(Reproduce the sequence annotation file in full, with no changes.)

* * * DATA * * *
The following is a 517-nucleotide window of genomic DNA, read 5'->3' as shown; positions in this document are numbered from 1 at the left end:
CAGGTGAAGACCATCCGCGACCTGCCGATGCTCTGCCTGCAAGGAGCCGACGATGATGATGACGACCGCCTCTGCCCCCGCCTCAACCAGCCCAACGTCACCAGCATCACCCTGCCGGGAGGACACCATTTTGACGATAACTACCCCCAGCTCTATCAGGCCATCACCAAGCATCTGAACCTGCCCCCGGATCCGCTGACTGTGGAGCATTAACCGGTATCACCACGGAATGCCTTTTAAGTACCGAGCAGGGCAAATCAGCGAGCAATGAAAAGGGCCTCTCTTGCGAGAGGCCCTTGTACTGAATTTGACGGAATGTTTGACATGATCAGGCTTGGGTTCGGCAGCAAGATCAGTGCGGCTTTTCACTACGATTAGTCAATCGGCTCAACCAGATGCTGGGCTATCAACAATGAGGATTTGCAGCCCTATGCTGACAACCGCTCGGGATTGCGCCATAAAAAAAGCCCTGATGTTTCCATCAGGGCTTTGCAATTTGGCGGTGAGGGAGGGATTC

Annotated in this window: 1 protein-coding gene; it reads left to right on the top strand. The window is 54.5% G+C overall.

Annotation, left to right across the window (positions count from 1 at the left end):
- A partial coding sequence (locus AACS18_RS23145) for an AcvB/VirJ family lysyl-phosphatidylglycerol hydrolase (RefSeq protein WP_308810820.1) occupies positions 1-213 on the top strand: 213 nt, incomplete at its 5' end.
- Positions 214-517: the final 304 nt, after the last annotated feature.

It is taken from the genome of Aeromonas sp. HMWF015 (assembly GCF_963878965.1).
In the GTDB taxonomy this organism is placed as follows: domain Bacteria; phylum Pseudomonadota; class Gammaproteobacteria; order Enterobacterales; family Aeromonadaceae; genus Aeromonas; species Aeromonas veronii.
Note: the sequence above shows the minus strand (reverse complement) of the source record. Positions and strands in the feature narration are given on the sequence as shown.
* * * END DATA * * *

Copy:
The following is a 517-nucleotide window of genomic DNA, read 5'->3' as shown; positions in this document are numbered from 1 at the left end:
CAGGTGAAGACCATCCGCGACCTGCCGATGCTCTGCCTGCAAGGAGCCGACGATGATGATGACGACCGCCTCTGCCCCCGCCTCAACCAGCCCAACGTCACCAGCATCACCCTGCCGGGAGGACACCATTTTGACGATAACTACCCCCAGCTCTATCAGGCCATCACCAAGCATCTGAACCTGCCCCCGGATCCGCTGACTGTGGAGCATTAACCGGTATCACCACGGAATGCCTTTTAAGTACCGAGCAGGGCAAATCAGCGAGCAATGAAAAGGGCCTCTCTTGCGAGAGGCCCTTGTACTGAATTTGACGGAATGTTTGACATGATCAGGCTTGGGTTCGGCAGCAAGATCAGTGCGGCTTTTCACTACGATTAGTCAATCGGCTCAACCAGATGCTGGGCTATCAACAATGAGGATTTGCAGCCCTATGCTGACAACCGCTCGGGATTGCGCCATAAAAAAAGCCCTGATGTTTCCATCAGGGCTTTGCAATTTGGCGGTGAGGGAGGGATTC

Annotated in this window: 1 protein-coding gene; it reads left to right on the top strand. The window is 54.5% G+C overall.

Annotation, left to right across the window (positions count from 1 at the left end):
- A partial coding sequence (locus AACS18_RS23145) for an AcvB/VirJ family lysyl-phosphatidylglycerol hydrolase (RefSeq protein WP_308810820.1) occupies positions 1-213 on the top strand: 213 nt, incomplete at its 5' end.
- Positions 214-517: the final 304 nt, after the last annotated feature.

It is taken from the genome of Aeromonas sp. HMWF015 (assembly GCF_963878965.1).
In the GTDB taxonomy this organism is placed as follows: domain Bacteria; phylum Pseudomonadota; class Gammaproteobacteria; order Enterobacterales; family Aeromonadaceae; genus Aeromonas; species Aeromonas veronii.
Note: the sequence above shows the minus strand (reverse complement) of the source record. Positions and strands in the feature narration are given on the sequence as shown.